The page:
Yeah, this is the biggest drawback of the Part 107 license. Although this document costs only five bucks (much like the Recreational license), passing the test we have just mentioned above is everything but cheap. Yeah, applying for this certification will cost you a sweet $150, and if you fail the test, you will have to pay 150 more to get a second chance. This is the price at which you can get yourself some pretty good $300 drones.

You need a separate registration for each UAS

This is not such a big drawback since Part 107 registration costs only five bucks, but it's still worth saying that you will need to do this for all of your aircraft you intend to fly under Part 107 regulations.

How to get a Part 107 license?

Now, you know the most significant differences between these two licenses and what you get for your money's worth. Even if you don't want to use your aircraft for commercial purposes, the Part 107 license simply gives you more freedom and makes piloting in the city possible in any capacity.

On the other hand, there are pretty concerning financial implications associated with the test you will need to get this document.

So, what do you need to do if you are ready to go with this proposition?

Well, the process of registration is pretty much the same as with a Recreational license, so we are going to breeze through the necessary steps without any complicated explanations.

  • Go to the FAA Drone Zone website
  • Click on the “Register” and select “I Fly Under Part 107”
  • Register your email and password
  • Fill in your personal information (in this case, you will also need to fill in the make and model of your drone)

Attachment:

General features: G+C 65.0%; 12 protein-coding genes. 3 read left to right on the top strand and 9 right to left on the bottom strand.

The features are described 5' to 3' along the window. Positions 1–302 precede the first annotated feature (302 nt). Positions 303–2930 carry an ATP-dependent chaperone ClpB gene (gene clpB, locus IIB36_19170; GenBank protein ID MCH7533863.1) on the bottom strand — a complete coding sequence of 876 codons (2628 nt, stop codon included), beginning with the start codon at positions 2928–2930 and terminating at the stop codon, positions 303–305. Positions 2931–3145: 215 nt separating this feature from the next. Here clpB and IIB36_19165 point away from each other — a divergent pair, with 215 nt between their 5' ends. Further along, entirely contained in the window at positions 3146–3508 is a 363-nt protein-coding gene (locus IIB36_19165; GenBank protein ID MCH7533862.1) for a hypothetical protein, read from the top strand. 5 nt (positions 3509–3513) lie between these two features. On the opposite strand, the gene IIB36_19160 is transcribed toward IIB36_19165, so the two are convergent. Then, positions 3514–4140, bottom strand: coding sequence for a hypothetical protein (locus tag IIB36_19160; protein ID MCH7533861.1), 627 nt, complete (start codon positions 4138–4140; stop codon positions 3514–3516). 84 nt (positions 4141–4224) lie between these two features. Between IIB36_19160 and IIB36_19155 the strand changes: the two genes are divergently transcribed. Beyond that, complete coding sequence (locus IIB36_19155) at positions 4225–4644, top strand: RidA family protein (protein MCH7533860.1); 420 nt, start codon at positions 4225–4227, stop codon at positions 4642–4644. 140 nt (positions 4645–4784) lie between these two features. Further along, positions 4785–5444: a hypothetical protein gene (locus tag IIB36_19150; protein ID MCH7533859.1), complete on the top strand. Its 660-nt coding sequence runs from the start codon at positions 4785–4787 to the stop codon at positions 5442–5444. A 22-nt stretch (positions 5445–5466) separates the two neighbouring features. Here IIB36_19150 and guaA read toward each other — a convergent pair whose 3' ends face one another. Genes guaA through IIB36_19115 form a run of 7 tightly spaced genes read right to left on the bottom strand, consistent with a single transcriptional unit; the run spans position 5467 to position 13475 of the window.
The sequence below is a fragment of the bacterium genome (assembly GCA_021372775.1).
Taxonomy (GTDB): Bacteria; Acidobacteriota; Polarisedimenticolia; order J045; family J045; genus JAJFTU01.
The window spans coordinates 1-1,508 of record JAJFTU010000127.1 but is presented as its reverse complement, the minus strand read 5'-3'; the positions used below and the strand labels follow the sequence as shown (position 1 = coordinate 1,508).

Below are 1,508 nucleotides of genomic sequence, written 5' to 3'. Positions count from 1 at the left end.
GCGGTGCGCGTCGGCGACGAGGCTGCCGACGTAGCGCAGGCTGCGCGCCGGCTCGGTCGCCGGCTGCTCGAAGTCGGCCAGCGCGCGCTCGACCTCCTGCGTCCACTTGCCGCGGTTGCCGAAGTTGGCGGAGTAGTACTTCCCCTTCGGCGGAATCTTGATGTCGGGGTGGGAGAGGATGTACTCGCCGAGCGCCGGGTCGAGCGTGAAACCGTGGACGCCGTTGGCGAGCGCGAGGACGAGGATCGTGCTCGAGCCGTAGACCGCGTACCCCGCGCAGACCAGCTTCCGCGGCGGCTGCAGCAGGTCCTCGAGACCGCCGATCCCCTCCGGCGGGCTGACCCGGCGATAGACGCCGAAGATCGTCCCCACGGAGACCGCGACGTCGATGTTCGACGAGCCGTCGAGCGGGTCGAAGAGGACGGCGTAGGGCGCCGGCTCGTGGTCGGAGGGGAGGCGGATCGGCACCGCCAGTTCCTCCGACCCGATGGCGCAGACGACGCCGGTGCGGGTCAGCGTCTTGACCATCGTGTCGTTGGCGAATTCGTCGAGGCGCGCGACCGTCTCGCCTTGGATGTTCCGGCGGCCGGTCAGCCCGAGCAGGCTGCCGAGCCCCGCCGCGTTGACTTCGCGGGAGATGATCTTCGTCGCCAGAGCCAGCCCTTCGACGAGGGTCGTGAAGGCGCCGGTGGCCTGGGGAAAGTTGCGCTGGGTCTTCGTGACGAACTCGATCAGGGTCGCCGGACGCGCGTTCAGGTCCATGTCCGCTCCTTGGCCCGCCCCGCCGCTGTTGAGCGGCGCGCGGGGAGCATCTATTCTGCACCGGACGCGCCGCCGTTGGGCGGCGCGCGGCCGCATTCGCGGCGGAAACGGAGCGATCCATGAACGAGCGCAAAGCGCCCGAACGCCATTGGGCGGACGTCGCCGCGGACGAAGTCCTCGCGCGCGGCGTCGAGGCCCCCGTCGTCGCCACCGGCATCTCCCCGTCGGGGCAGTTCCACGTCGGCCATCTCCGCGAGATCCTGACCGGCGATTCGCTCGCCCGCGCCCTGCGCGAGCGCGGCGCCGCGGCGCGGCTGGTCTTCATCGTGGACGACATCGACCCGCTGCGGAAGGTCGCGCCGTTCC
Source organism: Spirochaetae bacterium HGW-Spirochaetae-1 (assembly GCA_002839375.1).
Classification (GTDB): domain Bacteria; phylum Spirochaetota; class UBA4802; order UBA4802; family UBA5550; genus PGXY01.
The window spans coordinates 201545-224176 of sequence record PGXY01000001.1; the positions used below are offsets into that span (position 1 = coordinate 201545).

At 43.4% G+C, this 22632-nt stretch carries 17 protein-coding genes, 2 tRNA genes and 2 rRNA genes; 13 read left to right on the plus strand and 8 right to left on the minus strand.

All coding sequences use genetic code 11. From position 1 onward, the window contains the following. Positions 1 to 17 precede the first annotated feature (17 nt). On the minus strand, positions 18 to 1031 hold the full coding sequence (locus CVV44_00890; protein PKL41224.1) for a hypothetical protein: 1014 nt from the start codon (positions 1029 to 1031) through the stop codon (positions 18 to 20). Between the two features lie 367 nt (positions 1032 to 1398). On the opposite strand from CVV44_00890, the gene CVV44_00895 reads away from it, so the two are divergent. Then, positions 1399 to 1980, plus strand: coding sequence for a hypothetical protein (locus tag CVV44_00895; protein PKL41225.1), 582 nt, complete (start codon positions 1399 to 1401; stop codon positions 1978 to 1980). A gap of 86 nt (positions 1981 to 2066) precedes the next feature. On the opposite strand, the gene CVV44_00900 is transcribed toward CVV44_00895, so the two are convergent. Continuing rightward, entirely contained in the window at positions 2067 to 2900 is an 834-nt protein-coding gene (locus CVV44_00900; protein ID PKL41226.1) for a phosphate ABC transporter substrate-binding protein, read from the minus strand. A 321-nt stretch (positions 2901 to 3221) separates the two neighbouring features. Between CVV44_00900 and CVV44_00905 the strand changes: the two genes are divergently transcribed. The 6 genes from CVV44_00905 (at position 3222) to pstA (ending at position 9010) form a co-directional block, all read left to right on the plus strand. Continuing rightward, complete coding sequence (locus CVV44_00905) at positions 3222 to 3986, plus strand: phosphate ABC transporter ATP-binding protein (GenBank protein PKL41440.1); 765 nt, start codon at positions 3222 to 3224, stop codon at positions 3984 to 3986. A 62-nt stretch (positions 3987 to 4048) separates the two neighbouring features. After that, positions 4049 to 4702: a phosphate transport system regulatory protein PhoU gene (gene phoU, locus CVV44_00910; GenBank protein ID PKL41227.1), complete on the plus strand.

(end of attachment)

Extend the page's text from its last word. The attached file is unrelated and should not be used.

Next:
• Proceed to the “Checkout” and pay your $5

At least, it’s good to see that the registration process is as simple as it possibly gets.

What to do after acquiring the registration?

Last but not least, it is important to remember that getting the registration number for your drones is not enough. Much like cars, you will need to put the registration number you get somewhere on the aircraft. The good news is that you won’t have to get a pair of plates – you just need to take the number and put it somewhere on the exterior of the body. Also, fly safely. Even if you don't cause any property damage or, even worse, injure someone, the violations of FAA fees can get you fees that go all the way up to 182,000 dollars. Keep this in mind whenever you take off.

Last but not least, it is important to remember that getting the registration number for your drones is not enough. Much like cars, you will need to put the registration number you get somewhere on the aircraft. The good news is that you won’t have to get a pair of plates – you just need to take the number and put it somewhere on the exterior of the body.

Also, fly safely. Even if you don't cause any property damage or, even worse, injure someone, the violations of FAA fees can get you fees that go all the way up to 182,000 dollars. Keep this in mind whenever you take off.

About the Author: Ruan Nelio

When I'm not geeking out over the newest drones, I'm busy flying my DJI Mavic 2 Pro all over Oslo. The coolest part about this job is I get to keep some of the drones I review, which happens to be how I got my Mavic 2!